Take the 2-minute tour ×
Stack Overflow is a question and answer site for professional and enthusiast programmers. It's 100% free, no registration required.

I'm developing S/W for some device which uses Linux O.S. So, the size of libraries (RAM/ROM) which I use is very important.

How can I easily calculate RAM / ROM required by my software? (including libraries I used). I think it's too easy question for experienced Linux developer.

share|improve this question
1  
This is in fact a difficult question. If your program uses dynamic memory allocation malloc or has nontrivial call patterns (especially if it has recursion), it's impossible even theoretically to predict how much RAM will be needed for the heap/stack. There are analyzers that work reasonably well at determining the stack requirements for typical embedded programs, but they often don't come cheap. –  Gilles Oct 24 '11 at 21:54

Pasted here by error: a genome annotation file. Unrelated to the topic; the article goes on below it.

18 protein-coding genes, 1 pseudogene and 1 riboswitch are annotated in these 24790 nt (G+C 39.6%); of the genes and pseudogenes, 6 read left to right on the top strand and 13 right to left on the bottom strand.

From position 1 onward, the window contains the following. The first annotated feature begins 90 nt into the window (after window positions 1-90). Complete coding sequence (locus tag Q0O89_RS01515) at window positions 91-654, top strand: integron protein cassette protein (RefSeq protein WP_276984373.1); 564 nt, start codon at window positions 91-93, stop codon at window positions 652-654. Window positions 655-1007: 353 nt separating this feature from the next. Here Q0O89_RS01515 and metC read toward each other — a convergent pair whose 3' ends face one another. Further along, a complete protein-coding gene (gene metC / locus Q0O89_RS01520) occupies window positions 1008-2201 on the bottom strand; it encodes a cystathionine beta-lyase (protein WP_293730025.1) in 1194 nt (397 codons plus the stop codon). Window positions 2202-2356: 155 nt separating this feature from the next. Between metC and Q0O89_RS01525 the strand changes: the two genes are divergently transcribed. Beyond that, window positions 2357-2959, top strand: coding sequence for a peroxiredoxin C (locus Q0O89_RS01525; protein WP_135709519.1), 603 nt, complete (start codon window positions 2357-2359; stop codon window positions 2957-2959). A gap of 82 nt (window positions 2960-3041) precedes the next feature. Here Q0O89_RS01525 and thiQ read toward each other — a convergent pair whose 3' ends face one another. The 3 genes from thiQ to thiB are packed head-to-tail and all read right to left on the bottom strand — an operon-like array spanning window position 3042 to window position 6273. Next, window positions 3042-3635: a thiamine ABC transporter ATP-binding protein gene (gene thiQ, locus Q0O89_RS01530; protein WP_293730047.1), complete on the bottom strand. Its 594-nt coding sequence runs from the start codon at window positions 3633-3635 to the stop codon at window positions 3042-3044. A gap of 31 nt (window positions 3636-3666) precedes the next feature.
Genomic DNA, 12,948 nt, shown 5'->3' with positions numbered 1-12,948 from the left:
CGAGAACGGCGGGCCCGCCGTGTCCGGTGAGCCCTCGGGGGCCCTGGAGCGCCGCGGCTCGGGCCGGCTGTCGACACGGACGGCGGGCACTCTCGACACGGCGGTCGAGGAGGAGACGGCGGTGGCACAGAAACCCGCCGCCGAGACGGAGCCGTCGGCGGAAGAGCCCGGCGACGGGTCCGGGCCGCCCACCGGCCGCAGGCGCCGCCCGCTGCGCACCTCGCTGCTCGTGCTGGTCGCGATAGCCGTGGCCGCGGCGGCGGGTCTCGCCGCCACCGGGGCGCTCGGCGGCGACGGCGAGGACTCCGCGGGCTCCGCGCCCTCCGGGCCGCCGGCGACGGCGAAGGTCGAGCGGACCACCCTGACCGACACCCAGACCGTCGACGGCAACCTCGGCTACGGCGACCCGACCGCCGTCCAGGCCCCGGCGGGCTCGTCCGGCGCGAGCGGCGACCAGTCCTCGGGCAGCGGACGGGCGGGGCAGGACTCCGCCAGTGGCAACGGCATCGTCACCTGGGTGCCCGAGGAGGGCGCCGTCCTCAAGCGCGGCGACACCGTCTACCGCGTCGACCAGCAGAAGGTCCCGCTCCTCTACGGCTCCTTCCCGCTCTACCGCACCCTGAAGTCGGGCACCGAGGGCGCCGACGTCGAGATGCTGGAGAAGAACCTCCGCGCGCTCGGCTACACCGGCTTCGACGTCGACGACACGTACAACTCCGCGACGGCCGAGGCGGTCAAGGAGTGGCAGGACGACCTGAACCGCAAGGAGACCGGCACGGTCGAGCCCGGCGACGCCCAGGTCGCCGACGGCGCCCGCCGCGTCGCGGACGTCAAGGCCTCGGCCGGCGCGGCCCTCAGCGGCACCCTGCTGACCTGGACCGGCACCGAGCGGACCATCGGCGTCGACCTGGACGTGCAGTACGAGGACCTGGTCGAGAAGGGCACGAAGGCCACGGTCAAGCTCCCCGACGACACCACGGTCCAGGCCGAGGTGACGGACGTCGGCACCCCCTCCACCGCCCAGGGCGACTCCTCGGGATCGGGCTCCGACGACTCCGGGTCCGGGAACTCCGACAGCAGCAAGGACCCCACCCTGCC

1 Answer 1

up vote 3 down vote accepted

Run

size <object>

or

size <archive>

or

size <shared-object>

. (or "target-"size in case you're cross-compiling: arm-size if you're using arm-gcc)

It will give you a

text    data     bss     dec     hex filename

table where text is program-size, bss the initialized globals and data the read-only data.

While this answers your question, you probably will want to use a specific LdScript (when using ld as linker) where you will place the sections into the available memories manually when doing the final link.

share|improve this answer
1  
Note that this tool only displays the static memory. Run-time memory use will be larger. How much larger depends on the program and it's use of the stack and heap. –  Kevin Vermeer Oct 25 '11 at 13:24
    
Also can use "ldd" to check shared libraries. With "ldd" and "size", I can guess how much ROM/RAM used including libraries. –  Wonil Oct 31 '11 at 7:21

Your Answer

 
discard

By posting your answer, you agree to the privacy policy and terms of service.

Not the answer you're looking for? Browse other questions tagged or ask your own question.